I don’t want to have to google for these notes again…
Shloky is correct to point out that there is a danger in seeing patterns or conspiracies where there are none and drawing conclusions that some secret puppet master is pulling strings. That way can lead to madness or Analysis Paralysis.
‘5GW analysis paralysis’
In other words, what is the effect of the knowledge that you have an opponent merely capable of 5GW campaigns? Given the inherent secrecy of 5GW your opponent has only two real options, (regardless of if you choose the engage in a 5GW campaign or not) he can proceed as if no campaign is ongoing and accept your influence while trying to maintain his objectives, or he can search so obsessively for the 5GW manuevering against him that he ceases to able to function as a legitimate threat.
Folks, it does not get clearer than that. Arherring was spot-on when he suggested that al-Qaida in Iraq (and perhaps elsewhere?) is morphing into a 5GW entity. I have been considering whether the aftermath of our invasion of Afghanistan would force al-Qaida to morph, especially when 4GW tactics fail to defeat America and her allies; and, of course, hostilities in the region, latent or otherwise, provide a fertile playing ground for any 5GW entity that would seek pawns that could do its bidding — without those pawns’ knowing that is what they are doing.
Or, maybe Arherring was not entirely right. Either al-Qaida got sloppy and their 5GW plans were discovered because of their sloppiness — surely, a major no-no for any 5GW force — or perhaps the letter has never been seen by any member of al-Qaida?
Would the national Iraqi government have any reason to attempt to dissuade America from attacking Iran? Or, perhaps some Shia elements within the Iraqi government do not want to lose the leverage they will have with Iran’s support, in the future, if Iran fell to America?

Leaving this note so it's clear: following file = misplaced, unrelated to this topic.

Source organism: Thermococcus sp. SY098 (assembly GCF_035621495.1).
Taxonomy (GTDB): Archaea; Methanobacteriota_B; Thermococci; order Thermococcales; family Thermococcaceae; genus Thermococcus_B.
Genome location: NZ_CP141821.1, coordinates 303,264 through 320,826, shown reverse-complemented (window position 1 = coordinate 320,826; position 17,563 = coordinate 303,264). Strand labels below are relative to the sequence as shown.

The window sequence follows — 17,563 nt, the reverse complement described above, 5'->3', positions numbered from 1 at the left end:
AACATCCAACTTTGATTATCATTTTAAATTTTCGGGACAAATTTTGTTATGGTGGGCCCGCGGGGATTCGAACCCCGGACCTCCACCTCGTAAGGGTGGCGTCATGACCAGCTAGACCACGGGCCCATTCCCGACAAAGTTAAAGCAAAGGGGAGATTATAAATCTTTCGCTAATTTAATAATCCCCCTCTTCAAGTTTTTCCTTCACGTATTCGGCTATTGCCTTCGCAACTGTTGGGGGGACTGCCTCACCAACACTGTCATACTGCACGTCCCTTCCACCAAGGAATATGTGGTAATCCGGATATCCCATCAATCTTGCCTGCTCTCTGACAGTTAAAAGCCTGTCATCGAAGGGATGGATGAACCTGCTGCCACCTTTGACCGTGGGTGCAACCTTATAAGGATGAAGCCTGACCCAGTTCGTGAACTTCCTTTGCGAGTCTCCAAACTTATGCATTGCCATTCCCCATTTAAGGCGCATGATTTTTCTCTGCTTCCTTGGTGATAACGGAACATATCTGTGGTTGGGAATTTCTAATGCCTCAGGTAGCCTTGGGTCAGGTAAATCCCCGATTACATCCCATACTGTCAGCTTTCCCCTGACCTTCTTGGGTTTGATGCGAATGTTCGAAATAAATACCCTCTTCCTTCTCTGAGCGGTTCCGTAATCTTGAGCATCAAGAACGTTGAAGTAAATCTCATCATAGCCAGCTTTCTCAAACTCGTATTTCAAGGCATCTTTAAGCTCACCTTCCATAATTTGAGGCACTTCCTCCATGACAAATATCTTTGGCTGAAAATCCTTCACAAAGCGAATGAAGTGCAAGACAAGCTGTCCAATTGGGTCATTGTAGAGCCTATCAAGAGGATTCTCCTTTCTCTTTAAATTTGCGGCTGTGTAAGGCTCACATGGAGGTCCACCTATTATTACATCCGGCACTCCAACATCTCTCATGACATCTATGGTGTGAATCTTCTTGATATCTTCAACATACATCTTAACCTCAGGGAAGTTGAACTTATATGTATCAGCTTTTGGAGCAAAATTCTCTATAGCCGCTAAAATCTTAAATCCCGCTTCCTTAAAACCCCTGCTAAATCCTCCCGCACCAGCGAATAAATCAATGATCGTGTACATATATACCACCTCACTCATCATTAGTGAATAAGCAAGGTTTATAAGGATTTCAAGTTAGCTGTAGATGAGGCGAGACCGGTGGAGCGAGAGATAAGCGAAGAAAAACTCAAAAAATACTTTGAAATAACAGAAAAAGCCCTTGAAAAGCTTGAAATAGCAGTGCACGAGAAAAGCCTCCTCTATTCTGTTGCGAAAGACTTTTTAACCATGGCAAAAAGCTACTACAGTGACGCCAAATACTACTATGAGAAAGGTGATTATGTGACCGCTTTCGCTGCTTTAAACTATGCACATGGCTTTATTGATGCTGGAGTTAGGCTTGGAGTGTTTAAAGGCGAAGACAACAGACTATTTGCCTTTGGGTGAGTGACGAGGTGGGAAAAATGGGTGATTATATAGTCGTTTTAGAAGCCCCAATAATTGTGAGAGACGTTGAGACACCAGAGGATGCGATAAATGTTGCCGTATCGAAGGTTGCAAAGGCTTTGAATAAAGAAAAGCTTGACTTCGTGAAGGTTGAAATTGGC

Arherring did point me to that Newsvine discussion, which includes another conspiracy theory: The American forces planted the evidence, for political reasons back home — to show that America is “winning” against the insurgency.
Another commenter at Newsvine ponders the possibility that the letter is authentically from al-Qaida, and that this was their plan all along when they attacked America on 9/11 — reminiscent of my discussion with Alan Sullivan (excerpted above.)
Perhaps, however, some Americans planted the information to dissuade GWB from pursuing a military solution to the crisis with Iran — leftists from America?
Or, from Europe?
Or, perhaps Iran planted the information, for the same reasons?
Or did the Iraqi government want to find a way of assuring the electorate that the insurgency is failing, the government succeeding (with the help of America) against the disruptive forces?
Did China plant the note, or Russia, in an attempt to keep their oil supplies flowing from Iran?
Ah, PurpleSlog, maybe you got that right.
UPDATE 6-19-06: As this post from Abu Aardvark shows, conspiracy theories have a “way” of emerging in the broad spectrum, in multiple places — and anyone offering analysis is sure to get caught in the web of charge-&-counter-charge when analysis of incomplete or insufficient and unverifiable “evidence” is being offered. [Worse, perhaps: when analysts confuse another’s analysis with evidence, as if analysis can ever be evidence.] Any one or a multiplicity of points in such analysis could well be correct, but the sea of conspiracy theory and fisking of conspiracy theory would dissuade most people from taking any of those points very seriously. PurpleSlog has recently related this phenomenon to Analysis Paralysis.
Casual analysis paralysis can occur during the process of trying to make personal decisions if the decision-maker overanalyzes the circumstance with which he or she is faced. When this happens, the sheer volume of analysis overwhelms the decision-maker, weighing him or her down so much he or she feels overwhelmed with the task and is thus unable to come to a rational conclusion. Such a circumstance is more formally known as cognitive distortion.
Although analysis paralysis can actually occur at any time, regarding any issue in typical conversation, it is particularly likely to occur during elevated, intellectual discussions. During such intellectual discussion, analysis paralysis involves the over-analysis of a specific issue to the point where that issue can no longer be recognized, and the subject of the conversation is lost. Usually, this happens because complex issues (which are often the basis of elevated, intellectual conversation) are intricately connected with various other issues, and the pursuit of these various issues makes logical sense to the participants.
In board games, analysis paralysis denotes a state where a player is so overwhelmed by the decision tree that he or she faces that the player’s turn takes an inordinate amount of time.
Update 8/3/2009: CGW has a related/linked post.